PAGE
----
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How to prep a site before offering mobile CT, PET

Posted on: 08.17.17

Whether it’s used while you upgrade and remodel, to accommodate increased volume, or for disaster recovery, a mobile CT or PET/CT unit might be the ideal solution either on a short-term or long-term basis. Independent of the mobile imaging provider you choose, there is some lead-time needed to prepare your facility for the service from a regulatory standpoint as well as from a site planning position.

Regulatory requirements

Adding a mobile CT unit to your facility requires the x-ray tube to be registered with the state and an annual evaluation performed by a licensed physicist. Some states also require initial acceptance testing be performed by a licensed in-state physicist. Ideally, the mobile provider’s Radiation Safety Officer will coordinate this service. The process could take anywhere from 2 weeks to 3 months, depending upon the state.

In the case of a PET/CT unit, if the mobile company does not currently hold a radioactive materials license in a particular state, a new application must be submitted. While the approval process can take between three and six months, in many states, the company also has the ability to work under reciprocity for a temporary time period until the new application is approved.

When a current radioactive materials license is already in place, only an amendment to include the additional location address and authorized user is needed. An amendment can take one to three months, depending upon the state. As with a dedicated CT unit, the PET/CT x-ray tube must be registered with the state, and an annual physicist evaluation will be performed on both the CT and the PET portion of the scanner.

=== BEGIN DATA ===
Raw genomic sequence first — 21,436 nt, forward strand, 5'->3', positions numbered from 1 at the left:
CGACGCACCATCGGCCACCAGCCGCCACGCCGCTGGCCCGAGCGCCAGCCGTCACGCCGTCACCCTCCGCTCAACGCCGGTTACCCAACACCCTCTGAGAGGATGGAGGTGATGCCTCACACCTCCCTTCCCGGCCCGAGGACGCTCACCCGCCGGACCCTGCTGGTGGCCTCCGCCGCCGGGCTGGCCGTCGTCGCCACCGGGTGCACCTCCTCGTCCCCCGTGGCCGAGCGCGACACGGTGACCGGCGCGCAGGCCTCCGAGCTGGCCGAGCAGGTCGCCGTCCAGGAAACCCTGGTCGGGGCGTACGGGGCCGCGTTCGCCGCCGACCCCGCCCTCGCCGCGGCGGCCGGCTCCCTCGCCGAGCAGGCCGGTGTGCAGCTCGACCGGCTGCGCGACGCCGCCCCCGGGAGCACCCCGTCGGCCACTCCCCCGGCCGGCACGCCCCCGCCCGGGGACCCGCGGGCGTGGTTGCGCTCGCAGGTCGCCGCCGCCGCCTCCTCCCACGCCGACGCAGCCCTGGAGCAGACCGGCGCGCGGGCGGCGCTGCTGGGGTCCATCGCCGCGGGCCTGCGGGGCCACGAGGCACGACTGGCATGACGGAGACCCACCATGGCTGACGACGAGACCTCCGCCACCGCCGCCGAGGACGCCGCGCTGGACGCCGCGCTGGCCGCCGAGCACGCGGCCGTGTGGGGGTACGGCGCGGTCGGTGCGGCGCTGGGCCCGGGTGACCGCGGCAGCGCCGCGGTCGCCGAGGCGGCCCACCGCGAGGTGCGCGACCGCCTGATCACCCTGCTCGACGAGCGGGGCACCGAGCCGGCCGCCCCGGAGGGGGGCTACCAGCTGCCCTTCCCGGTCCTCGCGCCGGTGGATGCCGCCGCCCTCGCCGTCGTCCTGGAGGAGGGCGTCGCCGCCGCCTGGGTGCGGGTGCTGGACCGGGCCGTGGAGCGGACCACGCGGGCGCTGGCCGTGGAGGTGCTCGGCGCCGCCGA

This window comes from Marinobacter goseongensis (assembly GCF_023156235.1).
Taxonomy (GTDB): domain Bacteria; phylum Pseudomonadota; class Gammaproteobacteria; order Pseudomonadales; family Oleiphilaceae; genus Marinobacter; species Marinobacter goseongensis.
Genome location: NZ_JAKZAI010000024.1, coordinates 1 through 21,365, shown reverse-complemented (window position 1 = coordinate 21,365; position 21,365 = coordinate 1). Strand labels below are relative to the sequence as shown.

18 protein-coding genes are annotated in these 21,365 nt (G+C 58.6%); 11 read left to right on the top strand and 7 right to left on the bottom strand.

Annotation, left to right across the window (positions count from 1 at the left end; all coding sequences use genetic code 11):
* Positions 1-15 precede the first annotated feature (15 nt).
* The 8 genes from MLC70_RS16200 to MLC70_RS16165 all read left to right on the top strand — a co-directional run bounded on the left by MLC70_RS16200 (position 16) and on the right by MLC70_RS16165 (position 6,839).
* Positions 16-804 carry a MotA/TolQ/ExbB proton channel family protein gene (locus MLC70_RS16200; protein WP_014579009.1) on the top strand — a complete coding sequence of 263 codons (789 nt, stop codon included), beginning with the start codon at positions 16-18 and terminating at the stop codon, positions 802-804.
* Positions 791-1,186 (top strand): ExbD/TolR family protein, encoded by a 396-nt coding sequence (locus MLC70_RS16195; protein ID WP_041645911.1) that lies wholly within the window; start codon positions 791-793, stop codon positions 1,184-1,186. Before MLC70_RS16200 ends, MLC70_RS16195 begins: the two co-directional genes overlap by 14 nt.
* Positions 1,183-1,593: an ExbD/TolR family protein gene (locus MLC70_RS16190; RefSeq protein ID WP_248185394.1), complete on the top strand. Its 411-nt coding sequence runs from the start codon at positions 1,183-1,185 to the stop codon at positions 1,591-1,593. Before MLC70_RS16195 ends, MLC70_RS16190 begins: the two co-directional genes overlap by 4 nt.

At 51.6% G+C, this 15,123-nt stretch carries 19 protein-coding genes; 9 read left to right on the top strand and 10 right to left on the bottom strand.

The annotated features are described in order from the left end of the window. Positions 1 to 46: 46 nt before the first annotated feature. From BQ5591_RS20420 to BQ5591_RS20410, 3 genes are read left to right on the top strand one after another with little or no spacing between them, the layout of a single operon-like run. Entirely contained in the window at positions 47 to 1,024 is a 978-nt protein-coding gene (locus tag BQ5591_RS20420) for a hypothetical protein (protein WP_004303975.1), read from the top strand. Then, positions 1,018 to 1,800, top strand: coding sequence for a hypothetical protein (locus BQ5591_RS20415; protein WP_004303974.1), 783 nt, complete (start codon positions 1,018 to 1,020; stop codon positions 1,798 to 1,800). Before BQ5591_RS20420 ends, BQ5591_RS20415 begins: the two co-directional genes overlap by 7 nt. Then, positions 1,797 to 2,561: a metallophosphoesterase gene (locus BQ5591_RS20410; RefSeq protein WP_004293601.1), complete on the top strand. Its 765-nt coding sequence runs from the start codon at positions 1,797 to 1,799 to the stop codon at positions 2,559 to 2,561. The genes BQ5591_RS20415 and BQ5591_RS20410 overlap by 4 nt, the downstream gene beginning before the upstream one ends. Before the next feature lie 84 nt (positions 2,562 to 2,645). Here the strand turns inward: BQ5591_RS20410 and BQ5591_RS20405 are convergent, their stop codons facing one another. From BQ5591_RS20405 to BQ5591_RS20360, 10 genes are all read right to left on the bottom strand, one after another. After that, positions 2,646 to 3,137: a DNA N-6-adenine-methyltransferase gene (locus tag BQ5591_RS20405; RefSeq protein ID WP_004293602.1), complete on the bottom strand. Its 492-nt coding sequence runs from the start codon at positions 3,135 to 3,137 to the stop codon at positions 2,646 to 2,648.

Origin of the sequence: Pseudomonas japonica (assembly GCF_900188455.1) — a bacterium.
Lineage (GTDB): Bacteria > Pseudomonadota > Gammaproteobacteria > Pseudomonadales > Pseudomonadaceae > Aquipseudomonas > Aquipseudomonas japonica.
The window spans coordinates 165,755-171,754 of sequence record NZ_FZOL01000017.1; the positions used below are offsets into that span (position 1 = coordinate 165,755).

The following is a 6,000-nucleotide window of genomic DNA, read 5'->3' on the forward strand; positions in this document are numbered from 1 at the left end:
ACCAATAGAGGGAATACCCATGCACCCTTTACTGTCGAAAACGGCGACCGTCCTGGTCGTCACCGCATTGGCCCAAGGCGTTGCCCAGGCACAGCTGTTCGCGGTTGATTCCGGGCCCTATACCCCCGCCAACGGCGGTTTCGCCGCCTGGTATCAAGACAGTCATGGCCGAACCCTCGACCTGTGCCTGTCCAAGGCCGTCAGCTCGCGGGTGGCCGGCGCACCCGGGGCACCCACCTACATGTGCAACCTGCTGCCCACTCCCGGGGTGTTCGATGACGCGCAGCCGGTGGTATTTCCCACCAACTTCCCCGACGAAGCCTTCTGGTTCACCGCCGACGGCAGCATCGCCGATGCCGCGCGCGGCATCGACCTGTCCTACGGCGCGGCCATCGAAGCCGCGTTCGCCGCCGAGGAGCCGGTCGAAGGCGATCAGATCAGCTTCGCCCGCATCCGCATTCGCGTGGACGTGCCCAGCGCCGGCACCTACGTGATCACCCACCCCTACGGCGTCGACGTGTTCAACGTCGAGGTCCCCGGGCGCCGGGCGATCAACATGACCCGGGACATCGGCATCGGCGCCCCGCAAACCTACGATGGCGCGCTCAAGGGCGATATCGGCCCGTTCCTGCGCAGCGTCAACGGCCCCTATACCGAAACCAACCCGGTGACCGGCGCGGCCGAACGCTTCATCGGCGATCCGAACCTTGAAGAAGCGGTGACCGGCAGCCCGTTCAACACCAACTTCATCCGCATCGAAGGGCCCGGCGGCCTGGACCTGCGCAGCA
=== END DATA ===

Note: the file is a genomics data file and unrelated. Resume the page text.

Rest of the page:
A memorandum of understanding must also be signed by both the facility and the PET/CT provider. This document outlines the responsibilities of each party and as evidenced by their signatures, their agreement to the assignments. It is required in all states.

Physical site requirements

Choosing a physical site for the mobile unit is an important decision. Space, shielding design, proximity to your building, and occupancy of the surrounding areas are important factors to consider. The recommended support pad for the mobile unit is concrete and is 10’11” x 40’8”; the measurements for the recommended service pad are 21’ x 58’, which will allow full-service access to the unit.

You’ll also need to consider the size and weight of the trailer when deciding on an area. Its overall weight is 57,000+ pounds, and it is 53’ long. The designated area should provide ample space and be able to adequately support the trailer’s weight without concern of shifting or sinking. Asphalt is ideal because it allows for a firm, level surface, but tightly packed gravel is an option, as is grass in some situations.

Power requirements

Another consideration is power to the mobile unit. A single electrical power source, 3/N/PE AC 480V service fused at 150 amperes, is required for operation of a PET/CT system. It should be located within 300 feet of the main power source. A Lockout/Tagout provision in accordance with OSHA Standard 1910.147 is also required.

Telephone and data service requirements

The mobile unit will have three telephone connections. For use at the site, you’ll need to purchase and install one Hubbell all-weather telephone connection. 50’ phone cords are included with the mobile unit, and the unit is also supplied with 2 CAT5 data line connections, along with the required 50’ data connection cables.